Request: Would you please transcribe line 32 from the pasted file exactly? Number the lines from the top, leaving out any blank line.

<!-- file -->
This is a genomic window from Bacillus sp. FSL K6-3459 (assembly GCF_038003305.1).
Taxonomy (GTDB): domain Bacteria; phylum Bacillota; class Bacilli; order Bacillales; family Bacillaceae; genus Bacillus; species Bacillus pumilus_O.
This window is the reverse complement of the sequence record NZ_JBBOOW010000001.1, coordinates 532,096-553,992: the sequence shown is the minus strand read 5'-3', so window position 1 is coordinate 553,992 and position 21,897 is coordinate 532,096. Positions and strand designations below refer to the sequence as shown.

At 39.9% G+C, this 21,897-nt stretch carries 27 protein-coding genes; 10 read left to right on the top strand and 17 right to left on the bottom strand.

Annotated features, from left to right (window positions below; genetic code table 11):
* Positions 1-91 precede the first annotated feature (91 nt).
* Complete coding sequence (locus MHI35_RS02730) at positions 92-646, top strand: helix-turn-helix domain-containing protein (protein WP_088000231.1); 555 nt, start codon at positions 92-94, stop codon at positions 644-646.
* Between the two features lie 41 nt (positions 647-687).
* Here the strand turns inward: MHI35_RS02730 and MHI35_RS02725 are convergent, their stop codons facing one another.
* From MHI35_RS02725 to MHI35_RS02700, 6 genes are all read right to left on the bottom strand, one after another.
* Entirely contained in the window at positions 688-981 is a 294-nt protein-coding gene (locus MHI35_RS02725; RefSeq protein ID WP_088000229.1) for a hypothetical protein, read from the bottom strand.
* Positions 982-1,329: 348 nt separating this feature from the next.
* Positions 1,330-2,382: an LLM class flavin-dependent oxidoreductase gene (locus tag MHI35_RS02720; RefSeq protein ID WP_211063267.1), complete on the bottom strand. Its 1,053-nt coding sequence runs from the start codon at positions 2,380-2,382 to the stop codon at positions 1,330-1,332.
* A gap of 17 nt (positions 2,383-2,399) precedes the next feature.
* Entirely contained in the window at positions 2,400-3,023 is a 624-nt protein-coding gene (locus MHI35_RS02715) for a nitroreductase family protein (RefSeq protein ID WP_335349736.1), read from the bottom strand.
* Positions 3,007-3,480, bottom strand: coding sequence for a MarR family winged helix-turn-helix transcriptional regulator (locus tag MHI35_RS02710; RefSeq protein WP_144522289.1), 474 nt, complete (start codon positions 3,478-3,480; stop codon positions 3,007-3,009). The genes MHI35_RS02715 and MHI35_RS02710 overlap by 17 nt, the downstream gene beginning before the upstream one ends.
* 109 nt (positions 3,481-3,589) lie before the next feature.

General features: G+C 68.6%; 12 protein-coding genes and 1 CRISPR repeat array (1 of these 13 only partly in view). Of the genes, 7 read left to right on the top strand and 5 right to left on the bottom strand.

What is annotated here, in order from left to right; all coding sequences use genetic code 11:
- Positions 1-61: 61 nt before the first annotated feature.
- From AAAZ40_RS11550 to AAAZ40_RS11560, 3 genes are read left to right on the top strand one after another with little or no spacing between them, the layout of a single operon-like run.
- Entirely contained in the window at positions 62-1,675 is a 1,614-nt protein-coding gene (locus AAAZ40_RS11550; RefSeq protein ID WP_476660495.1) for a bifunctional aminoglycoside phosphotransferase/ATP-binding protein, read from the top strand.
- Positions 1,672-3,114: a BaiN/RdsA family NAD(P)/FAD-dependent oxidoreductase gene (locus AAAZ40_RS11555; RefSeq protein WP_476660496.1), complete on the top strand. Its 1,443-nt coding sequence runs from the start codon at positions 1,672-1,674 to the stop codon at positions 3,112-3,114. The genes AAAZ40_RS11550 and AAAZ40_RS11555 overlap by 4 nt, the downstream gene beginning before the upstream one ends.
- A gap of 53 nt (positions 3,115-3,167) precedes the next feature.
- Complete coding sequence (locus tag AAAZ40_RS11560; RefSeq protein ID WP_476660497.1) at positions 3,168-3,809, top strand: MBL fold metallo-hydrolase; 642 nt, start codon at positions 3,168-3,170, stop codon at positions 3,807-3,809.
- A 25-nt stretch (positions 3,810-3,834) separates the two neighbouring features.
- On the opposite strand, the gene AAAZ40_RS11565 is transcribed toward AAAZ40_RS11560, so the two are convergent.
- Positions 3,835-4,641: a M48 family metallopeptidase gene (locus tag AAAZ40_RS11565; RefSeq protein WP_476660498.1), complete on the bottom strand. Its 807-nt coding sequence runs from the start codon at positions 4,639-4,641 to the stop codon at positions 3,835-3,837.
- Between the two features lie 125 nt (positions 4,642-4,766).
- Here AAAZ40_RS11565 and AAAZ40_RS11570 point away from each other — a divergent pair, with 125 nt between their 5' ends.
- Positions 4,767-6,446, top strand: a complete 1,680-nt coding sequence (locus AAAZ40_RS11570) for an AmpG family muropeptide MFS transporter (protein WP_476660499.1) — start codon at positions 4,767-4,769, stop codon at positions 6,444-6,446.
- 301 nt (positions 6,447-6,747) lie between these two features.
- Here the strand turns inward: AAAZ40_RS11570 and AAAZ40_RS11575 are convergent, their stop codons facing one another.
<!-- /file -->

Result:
- 301 nt (positions 6,447-6,747) lie between these two features.